Attend an Event
100% Democracy: The Case for Universal Voting
Join Eagleton for a conversation discussing 100% Democracy: The Case for Universal Voting with co-authors E.J. Dionne and Miles Rapoport. The event is presented in co-sponsorship with Eagleton’s Center for Youth Political Participation and the Center for Election Reform Inc.
The authors discussed their new book making the case for mandatory voting in conversation with the Honorable Travis L. Francis, an Eagleton visiting associate and former NJ assignment judge, and Professor Elizabeth C. Matto, director of the Institute’s Center for Youth Political Participation and a national expert on youth engagement and civic education.
From the Publisher:
A timely and paradigm-shifting argument that all members of a democracy must participate in elections, by a leading political expert and Washington Post journalist.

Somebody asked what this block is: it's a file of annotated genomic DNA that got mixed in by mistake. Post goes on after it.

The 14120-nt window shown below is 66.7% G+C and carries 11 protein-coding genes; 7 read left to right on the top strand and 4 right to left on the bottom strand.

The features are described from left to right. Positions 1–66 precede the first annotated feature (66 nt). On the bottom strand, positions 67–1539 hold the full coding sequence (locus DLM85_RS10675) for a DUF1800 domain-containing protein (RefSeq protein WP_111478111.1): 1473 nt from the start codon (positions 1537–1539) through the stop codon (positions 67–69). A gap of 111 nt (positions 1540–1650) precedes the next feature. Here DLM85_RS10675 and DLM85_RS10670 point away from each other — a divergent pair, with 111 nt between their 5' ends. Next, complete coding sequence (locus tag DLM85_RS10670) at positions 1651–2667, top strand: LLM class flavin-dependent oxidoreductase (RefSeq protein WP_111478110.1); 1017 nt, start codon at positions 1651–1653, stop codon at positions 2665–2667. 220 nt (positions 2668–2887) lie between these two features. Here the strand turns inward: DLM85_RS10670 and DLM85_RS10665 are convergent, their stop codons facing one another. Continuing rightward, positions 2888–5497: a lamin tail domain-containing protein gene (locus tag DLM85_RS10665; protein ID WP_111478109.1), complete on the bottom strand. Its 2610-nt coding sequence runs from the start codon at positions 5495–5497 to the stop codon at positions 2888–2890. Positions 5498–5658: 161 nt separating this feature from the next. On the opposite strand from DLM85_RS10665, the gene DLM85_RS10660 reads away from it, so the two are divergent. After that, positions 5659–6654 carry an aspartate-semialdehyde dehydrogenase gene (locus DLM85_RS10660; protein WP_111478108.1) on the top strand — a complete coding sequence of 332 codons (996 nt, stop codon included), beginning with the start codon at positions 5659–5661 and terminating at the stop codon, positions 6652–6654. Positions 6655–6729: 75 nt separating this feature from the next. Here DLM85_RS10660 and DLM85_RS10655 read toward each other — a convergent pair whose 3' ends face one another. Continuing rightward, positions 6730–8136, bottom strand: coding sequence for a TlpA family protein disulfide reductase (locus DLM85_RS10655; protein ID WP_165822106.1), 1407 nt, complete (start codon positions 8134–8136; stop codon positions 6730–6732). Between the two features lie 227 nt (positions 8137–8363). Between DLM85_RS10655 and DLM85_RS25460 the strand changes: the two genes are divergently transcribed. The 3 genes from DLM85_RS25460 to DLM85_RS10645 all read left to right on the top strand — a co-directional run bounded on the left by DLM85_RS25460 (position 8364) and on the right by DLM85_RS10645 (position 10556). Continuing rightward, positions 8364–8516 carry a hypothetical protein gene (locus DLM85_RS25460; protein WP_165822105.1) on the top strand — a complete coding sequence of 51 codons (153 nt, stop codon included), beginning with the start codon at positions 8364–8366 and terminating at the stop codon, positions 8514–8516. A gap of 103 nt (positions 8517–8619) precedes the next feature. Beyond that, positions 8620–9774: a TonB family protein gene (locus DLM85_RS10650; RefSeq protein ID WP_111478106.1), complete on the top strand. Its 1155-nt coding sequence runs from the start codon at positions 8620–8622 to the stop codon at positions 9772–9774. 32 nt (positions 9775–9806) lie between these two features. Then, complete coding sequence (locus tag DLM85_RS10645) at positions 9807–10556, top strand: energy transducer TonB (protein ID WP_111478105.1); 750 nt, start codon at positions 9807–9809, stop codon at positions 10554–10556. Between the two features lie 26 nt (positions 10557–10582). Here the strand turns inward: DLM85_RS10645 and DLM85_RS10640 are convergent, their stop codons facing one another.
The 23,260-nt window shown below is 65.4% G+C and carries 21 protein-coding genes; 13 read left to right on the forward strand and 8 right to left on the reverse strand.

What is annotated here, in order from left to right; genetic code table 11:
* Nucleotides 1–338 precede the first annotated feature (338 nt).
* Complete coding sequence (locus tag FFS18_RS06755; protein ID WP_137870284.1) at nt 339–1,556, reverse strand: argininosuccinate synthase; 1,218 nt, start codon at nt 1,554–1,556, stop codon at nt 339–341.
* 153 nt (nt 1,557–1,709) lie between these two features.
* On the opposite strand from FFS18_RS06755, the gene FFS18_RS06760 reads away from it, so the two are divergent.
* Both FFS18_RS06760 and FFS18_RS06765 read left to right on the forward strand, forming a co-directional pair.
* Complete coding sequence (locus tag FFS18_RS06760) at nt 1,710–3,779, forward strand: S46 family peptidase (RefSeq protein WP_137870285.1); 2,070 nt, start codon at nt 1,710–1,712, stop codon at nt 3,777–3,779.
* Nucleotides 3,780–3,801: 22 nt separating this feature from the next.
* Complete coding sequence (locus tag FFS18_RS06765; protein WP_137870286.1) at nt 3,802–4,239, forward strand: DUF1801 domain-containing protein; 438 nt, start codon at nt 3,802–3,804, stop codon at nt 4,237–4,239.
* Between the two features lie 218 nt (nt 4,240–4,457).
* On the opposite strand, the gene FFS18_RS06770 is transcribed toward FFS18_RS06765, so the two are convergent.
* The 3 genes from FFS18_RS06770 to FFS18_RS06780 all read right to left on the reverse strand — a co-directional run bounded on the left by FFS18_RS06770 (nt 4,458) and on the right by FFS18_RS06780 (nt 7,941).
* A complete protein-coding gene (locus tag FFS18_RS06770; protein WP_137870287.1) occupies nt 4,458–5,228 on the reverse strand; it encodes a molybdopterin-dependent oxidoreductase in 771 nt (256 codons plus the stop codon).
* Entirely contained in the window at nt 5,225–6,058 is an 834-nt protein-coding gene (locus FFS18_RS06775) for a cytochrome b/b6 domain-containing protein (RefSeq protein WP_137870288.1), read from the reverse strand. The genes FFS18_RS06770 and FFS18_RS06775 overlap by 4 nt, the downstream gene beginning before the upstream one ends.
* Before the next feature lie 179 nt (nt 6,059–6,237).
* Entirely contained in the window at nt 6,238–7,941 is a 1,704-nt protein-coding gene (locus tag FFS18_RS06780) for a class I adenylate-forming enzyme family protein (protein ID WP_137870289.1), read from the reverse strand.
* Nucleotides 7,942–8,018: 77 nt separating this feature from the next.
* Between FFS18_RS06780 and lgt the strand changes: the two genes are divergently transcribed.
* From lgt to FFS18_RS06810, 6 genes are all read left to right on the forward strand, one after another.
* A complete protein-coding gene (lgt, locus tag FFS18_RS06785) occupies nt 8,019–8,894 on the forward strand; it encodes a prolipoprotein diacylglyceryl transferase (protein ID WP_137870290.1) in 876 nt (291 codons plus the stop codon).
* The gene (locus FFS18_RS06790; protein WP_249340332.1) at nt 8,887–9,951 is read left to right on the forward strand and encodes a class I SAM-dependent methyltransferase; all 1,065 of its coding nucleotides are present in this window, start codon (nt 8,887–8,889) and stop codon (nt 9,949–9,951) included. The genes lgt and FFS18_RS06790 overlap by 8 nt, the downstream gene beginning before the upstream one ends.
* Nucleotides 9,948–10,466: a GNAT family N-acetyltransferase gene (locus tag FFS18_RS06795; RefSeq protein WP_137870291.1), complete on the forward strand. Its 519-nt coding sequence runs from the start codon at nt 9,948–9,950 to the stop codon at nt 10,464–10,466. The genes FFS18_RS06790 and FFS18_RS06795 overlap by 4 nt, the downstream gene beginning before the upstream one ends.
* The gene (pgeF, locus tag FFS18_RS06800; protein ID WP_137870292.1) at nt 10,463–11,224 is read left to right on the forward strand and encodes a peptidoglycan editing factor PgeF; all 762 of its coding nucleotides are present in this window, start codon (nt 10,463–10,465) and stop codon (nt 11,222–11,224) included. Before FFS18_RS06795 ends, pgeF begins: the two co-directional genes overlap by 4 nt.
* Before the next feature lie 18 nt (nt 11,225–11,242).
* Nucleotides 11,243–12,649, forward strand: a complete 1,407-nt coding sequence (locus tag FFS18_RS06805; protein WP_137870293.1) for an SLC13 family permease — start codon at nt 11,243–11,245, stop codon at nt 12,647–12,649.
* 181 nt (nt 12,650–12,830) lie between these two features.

Americans are required to pay taxes, serve on juries, get their kids vaccinated, get driver’s licenses, and sometimes go to war for their country. So why not ask—or require—every American to vote?
In 100% Democracy, E.J. Dionne and Miles Rapoport argue that universal participation in our elections should be a cornerstone of our system. It would be the surest way to protect against voter suppression and the active disenfranchisement of a large share of our citizens. And it would create a system true to the Declaration of Independence’s aspirations by calling for a government based on the consent of all of the governed.
About the Authors
E.J. Dionne is a senior fellow at the Brookings Institution, a syndicated columnist for the Washington Post, university professor at Georgetown University, and visiting professor at Harvard University. He is the author of numerous books, including Code Red: How Progressives and Moderates Can Unite to Save Our Country.
Miles Rapoport is the senior practice fellow in American democracy at the Ash Center for Democratic Governance and Innovation at the Harvard Kennedy School. He formerly served in the Connecticut state legislature and as Connecticut’s secretary of the state. He also served as president of Demos and Common Cause.